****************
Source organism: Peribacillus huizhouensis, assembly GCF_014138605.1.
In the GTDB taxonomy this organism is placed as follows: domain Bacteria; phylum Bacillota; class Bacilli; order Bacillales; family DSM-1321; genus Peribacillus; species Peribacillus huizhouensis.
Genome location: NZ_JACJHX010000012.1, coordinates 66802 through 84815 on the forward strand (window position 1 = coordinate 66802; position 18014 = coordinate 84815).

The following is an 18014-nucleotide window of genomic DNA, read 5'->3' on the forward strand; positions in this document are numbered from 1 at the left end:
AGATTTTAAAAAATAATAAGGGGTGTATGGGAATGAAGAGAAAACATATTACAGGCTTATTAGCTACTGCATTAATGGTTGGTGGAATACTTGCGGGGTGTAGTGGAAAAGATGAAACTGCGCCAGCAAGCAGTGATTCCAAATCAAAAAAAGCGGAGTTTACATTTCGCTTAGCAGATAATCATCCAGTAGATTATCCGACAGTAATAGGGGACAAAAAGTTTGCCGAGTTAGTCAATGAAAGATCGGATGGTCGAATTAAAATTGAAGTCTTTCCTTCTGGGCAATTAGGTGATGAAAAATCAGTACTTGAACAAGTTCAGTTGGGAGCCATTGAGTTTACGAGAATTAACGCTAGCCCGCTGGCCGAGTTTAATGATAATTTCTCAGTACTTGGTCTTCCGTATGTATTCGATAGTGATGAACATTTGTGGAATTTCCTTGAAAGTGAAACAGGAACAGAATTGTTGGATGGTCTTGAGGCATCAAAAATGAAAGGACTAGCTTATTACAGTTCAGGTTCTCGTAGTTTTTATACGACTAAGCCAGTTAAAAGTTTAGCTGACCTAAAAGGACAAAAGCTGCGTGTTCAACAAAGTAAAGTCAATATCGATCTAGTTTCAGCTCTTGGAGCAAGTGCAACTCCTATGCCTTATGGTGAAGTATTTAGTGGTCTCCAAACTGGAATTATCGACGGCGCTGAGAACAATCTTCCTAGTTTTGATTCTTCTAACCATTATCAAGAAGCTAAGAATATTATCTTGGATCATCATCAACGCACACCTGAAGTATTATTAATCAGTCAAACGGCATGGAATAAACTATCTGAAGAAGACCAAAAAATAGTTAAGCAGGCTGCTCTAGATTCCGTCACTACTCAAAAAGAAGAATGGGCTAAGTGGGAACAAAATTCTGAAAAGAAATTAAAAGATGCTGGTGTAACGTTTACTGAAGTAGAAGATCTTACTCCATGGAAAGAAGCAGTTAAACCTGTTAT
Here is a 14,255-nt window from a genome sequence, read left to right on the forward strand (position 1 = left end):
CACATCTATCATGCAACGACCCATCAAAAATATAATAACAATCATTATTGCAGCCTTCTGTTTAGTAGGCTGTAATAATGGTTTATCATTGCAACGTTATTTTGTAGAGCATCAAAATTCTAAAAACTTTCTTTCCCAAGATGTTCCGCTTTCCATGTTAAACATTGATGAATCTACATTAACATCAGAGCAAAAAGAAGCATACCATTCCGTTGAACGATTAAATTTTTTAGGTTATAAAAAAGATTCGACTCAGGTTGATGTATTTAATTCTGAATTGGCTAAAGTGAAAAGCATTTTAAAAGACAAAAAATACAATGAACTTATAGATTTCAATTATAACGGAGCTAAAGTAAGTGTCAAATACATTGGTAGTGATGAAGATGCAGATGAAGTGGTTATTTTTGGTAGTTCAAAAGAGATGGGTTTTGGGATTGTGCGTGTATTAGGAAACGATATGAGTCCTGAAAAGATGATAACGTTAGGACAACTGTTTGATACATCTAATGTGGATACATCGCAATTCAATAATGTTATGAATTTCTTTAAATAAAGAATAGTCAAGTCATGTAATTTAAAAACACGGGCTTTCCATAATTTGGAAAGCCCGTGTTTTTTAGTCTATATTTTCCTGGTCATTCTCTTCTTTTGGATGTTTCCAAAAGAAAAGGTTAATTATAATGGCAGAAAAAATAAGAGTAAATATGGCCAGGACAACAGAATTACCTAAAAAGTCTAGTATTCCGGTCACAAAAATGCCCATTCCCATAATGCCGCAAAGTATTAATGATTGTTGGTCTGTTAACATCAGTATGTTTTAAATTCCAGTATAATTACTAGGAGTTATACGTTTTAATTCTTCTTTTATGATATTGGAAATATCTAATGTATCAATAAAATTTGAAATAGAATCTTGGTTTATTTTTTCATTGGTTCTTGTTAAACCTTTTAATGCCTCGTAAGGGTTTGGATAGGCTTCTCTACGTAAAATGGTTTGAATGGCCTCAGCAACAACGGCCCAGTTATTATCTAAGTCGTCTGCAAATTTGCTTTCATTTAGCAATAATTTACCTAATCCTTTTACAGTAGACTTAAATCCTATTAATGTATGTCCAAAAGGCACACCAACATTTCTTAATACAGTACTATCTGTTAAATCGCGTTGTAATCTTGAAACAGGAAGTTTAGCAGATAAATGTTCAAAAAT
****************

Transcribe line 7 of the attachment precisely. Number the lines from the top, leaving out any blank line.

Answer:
CACATCTATCATGCAACGACCCATCAAAAATATAATAACAATCATTATTGCAGCCTTCTGTTTAGTAGGCTGTAATAATGGTTTATCATTGCAACGTTATTTTGTAGAGCATCAAAATTCTAAAAACTTTCTTTCCCAAGATGTTCCGCTTTCCATGTTAAACATTGATGAATCTACATTAACATCAGAGCAAAAAGAAGCATACCATTCCGTTGAACGATTAAATTTTTTAGGTTATAAAAAAGATTCGACTCAGGTTGATGTATTTAATTCTGAATTGGCTAAAGTGAAAAGCATTTTAAAAGACAAAAAATACAATGAACTTATAGATTTCAATTATAACGGAGCTAAAGTAAGTGTCAAATACATTGGTAGTGATGAAGATGCAGATGAAGTGGTTATTTTTGGTAGTTCAAAAGAGATGGGTTTTGGGATTGTGCGTGTATTAGGAAACGATATGAGTCCTGAAAAGATGATAACGTTAGGACAACTGTTTGATACATCTAATGTGGATACATCGCAATTCAATAATGTTATGAATTTCTTTAAATAAAGAATAGTCAAGTCATGTAATTTAAAAACACGGGCTTTCCATAATTTGGAAAGCCCGTGTTTTTTAGTCTATATTTTCCTGGTCATTCTCTTCTTTTGGATGTTTCCAAAAGAAAAGGTTAATTATAATGGCAGAAAAAATAAGAGTAAATATGGCCAGGACAACAGAATTACCTAAAAAGTCTAGTATTCCGGTCACAAAAATGCCCATTCCCATAATGCCGCAAAGTATTAATGATTGTTGGTCTGTTAACATCAGTATGTTTTAAATTCCAGTATAATTACTAGGAGTTATACGTTTTAATTCTTCTTTTATGATATTGGAAATATCTAATGTATCAATAAAATTTGAAATAGAATCTTGGTTTATTTTTTCATTGGTTCTTGTTAAACCTTTTAATGCCTCGTAAGGGTTTGGATAGGCTTCTCTACGTAAAATGGTTTGAATGGCCTCAGCAACAACGGCCCAGTTATTATCTAAGTCGTCTGCAAATTTGCTTTCATTTAGCAATAATTTACCTAATCCTTTTACAGTAGACTTAAATCCTATTAATGTATGTCCAAAAGGCACACCAACATTTCTTAATACAGTACTATCTGTTAAATCGCGTTGTAATCTTGAAACAGGAAGTTTAGCAGATAAATGTTCAAAAAT